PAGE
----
AUSTIN, TexasA biologist at The University of Texas at Austin has teamed up with an economist to provide the strongest statistical evidence yet that global warming is affecting the natural world. Even when the pair considered habitat destruction or other possible underlying causes for behavior changes in plants, animals and other wildlife, the analyses still pointed to global warming.
“Allowing there to be nonclimatic explanations in the model requires the global climate change pattern to be stronger to stand out,” said Dr. Camille Parmesan, an assistant professor of integrative biology. “But even then, we still came up with the same overall conclusion—that these changes are linked to general global warming.”
The research of Parmesan and Dr. Gary Yohe, an economist at Wesleyan University in Middletown, Conn., will be published in the Jan. 2 issue of Nature. The two met in 1998 as participants in the Intergovernmental Panel on Climate Change commissioned by the World Meteorological Organization and the United Nations Environmental Programme. Parmesan was a lead author of the panel’s 2001 publication on the current impact and future effects produced by climate change.
Economists such as Yohe with whom Parmesan worked on the publication had difficulty believing that global warming was the only answer to the physical and biological changes in wildlife behavior that biologists were measuring.
“I realized that if we couldn’t convince these economists, who are very intelligent, are highly trained and have worked in the environmental field, then we were going to struggle to convince the general public or politicians that this change is real,” Parmesan said.
In the extensive, global statistical analysis on climate change that they published, the two took steps to ensure that only the best studies were analyzed with a critical eye. Their most rigorous analysis of 99 species in North America and Europe showed that the range of territory of wildlife such as birds, butterflies and alpine herbs has shifted northward an average of 6.1 kilometers (3.79 miles) per decade, or to higher altitudes by an average of 6.1 meters (about 20 feet) per decade. Global warming has increased temperatures slightly (by about one degree), which would be expected to cause temperature-sensitive wildlife to favor cooler locations that are further north or higher in elevation.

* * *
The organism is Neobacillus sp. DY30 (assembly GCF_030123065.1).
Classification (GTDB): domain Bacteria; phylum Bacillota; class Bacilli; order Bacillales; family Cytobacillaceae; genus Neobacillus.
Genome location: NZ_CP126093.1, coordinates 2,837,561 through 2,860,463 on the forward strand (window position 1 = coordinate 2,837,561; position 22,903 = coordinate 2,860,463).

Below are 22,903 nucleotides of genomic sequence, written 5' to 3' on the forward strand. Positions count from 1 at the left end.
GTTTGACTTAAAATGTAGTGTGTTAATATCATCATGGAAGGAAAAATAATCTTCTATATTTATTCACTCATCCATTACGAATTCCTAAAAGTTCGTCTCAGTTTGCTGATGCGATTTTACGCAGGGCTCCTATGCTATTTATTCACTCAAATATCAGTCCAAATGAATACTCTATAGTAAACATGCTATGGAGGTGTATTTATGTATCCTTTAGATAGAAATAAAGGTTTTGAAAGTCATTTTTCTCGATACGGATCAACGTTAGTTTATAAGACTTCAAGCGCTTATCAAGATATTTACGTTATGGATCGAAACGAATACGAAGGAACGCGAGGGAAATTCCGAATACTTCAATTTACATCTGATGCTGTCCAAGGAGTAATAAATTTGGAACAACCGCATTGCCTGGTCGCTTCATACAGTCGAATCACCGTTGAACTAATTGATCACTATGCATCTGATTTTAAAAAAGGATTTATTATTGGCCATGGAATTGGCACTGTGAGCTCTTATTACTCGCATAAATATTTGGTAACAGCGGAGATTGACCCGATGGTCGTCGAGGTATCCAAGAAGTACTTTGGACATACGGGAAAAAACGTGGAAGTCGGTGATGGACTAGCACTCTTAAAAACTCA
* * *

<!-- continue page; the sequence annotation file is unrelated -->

The same approach was used to analyze 172 species and showed that migratory birds, amphibians and other animals were breeding earlier in the spring, and plants and flora blooming earlier. These behaviors have happened an average of two days per decade earlier than normal.
Studies that were used for these meta-analyses lasted an average of about 45 years. They also were selected because they involved data on more than one species and included findings that went counter to those expected as a result of global warming.
A review of a larger set of less-detailed studies produced similar results. Global warming accounted for a shift to an earlier spring for 677 species studied. And 80 percent of the changes in distributions of 893 species could be predicted by climate change.
Additional support came when Parmesan decided to put the global warming theory to test using data on dozens of species from the 20th century. If global warming affects temperatures in such a way that wildlife adjust their distribution as a result, then the species' range boundaries should move southward and to lower elevations during cooler periods, just as the opposite trend occurs when temperatures rise. The investigators documented this “diagnostic fingerprint” for global warming in the responses of hundreds of species in North America and Europe.
Parmesan noted that not all species have altered their lives in response to climate change, nor has it had a dramatic impact yet. But some species such as the golden toad in Costa Rica are believed to have gone extinct because of global warming.
The increased temperatures expected as global warming continues also will likely mean that regions once considered stable may no longer be that way in 50 to 100 years. That would mean nature preserves established without considering the impact of climate change will no longer suffice.
“We’ve boxed all these species into these habitats that we thought we could maintain with some mild management and a little bit of restoration,” Parmesan said, “and—boom!—climate change comes along and suddenly the very placement of these will be wrong.”
For more information contact: Barbra Rodriguez, media relations, College of Natural Sciences, 512-232-0675.